Composting is not just a big garden thing...

We can all do it – convert our kitchen and garden waste, and a lot more besides into usable compost for the garden – and there is a method to suit everyone.  Worm composters, primarily developed for tiny households with mostly kitchen vegetable waste, have now been scaled up to cope with much larger loads.  For the energetic there are various tumbler systems. 

Several folk favour the aesthetically-pleasing slatted wooden bins but efficient plastic compost bins that, kept tightly shut and (most importantly) their contents stirred regularly, can produce lovely crumbly compost in only a few months.

Where should they be sited in the garden?

Most compost systems (with the exception of wormeries and tumbling compost bins) definitely need to be in contact with the ground.  But even if you have to stand compost bins on weed-smothering membrane or expanded metal mesh (to keep out invasive tree or hedge roots and rodents respectively) you will find that beneficial earthworms, woodlice and other major players will find their way into the decaying mass.  Covered wooden hoppers retain the heat well (an important part of the composting process) and can be hidden away in a dark corner if required, while plastic bins work faster if they get the benefit of sun for part of the day.

What can go in to a conventional bin and how does it all work?

Success depends on heat, biology and a good balance of ingredients, added in approximately 10cm. layers.  ‘Green’ waste (grass, border and hedge trimmings, snipped or shredded woody prunings) heats up steamily, starts to break down rapidly and can be stirred into layers below to speed everything up.  ‘Brown’ waste (e.g. shredded paper, packaging and straw) should be added at regular intervals to counteract the wetness of the greenery and will rot down too.  Manure from herbivores (chickens, pet rabbits) adds zest to the whole mixture, as does the odd spadeful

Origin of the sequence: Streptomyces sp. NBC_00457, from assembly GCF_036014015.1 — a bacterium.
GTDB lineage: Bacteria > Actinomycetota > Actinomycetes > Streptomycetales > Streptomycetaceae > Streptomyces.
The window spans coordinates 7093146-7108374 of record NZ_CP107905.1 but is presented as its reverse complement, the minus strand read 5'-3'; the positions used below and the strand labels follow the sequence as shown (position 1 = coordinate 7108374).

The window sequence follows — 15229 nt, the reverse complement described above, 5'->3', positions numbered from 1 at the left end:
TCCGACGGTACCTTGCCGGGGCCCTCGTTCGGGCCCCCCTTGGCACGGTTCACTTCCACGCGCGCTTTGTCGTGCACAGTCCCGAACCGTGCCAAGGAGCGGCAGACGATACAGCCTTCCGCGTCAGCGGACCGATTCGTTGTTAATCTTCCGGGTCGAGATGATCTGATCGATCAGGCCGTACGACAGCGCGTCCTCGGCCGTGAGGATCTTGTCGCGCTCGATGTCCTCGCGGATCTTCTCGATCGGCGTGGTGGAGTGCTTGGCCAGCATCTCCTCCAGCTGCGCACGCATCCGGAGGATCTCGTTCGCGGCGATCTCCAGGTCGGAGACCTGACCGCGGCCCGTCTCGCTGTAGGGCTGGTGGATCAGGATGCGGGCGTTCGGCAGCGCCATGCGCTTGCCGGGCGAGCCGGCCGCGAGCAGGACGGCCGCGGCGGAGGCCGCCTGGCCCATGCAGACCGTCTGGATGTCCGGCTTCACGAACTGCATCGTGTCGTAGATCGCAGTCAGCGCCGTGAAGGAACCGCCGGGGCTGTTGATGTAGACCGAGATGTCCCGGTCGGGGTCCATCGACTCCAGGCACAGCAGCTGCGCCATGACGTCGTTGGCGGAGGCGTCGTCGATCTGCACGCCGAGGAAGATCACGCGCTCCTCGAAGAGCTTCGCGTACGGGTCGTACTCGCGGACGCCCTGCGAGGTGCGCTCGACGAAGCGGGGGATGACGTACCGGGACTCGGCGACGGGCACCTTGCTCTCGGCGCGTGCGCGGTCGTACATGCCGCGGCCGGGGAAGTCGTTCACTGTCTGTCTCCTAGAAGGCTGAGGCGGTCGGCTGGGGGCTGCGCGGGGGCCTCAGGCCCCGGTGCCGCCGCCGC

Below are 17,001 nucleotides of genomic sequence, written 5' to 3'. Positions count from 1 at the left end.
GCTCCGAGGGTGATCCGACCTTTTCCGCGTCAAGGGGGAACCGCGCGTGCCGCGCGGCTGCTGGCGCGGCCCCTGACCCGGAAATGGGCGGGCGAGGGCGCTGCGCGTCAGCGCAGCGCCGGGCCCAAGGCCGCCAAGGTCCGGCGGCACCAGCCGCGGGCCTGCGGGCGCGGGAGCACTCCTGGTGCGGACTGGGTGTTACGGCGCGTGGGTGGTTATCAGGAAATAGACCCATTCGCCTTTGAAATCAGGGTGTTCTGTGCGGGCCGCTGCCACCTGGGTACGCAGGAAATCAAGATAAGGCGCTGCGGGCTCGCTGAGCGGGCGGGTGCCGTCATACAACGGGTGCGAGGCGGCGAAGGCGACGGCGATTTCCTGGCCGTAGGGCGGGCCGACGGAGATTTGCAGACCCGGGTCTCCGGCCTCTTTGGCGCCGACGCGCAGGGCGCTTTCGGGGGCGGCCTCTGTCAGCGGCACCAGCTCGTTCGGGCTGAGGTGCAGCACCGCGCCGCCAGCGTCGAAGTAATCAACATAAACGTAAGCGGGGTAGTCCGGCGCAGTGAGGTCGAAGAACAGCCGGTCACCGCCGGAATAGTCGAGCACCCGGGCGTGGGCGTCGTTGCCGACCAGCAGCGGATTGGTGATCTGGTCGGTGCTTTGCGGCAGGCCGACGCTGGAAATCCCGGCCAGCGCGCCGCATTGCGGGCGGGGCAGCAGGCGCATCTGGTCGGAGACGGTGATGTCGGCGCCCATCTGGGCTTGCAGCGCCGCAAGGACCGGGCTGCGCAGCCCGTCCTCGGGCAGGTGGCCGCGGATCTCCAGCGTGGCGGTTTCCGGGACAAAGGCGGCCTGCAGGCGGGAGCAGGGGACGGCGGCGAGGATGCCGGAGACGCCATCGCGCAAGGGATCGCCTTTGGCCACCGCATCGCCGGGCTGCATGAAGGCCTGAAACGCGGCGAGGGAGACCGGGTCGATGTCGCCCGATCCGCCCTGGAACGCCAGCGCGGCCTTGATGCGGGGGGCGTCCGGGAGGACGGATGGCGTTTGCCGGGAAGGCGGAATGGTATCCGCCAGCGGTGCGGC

of soil.

Autumn leaves are best composted on their own in hessian bags or cages, since they rot down more slowly and in a different way.

What shouldn’t go in?

Moss (which refuses to rot and can therefore be unwittingly spread around)
Seeding weeds or garden thugs (i.e. Verbascums, Fennel) Roots of perennial weeds such as ground elder and bindweed – unless they are thoroughly dried off in the sun first. Cat and dog (i.e. carnivore) manure. Meat or cheese kitchen scraps or vegetable waste that has been contaminated by them.

Common problems

Too dry?  Water the heap and/or add more greenery and cover it tightly to keep the heat in.

Smelly?  Add more ‘brown’ ingredients, but no grass clippings or kitchen waste for a while.  Stir the contents to open it up.  Leave the lid off.

Rats? This is a tricky one - they may try to move in if there is a regular source of food nearby (i.e. a bird table or poultry house).

Slugs and snails?  No problem.  They are doing their bit for the composting process, and at least it keeps them away from your lettuces and hostas.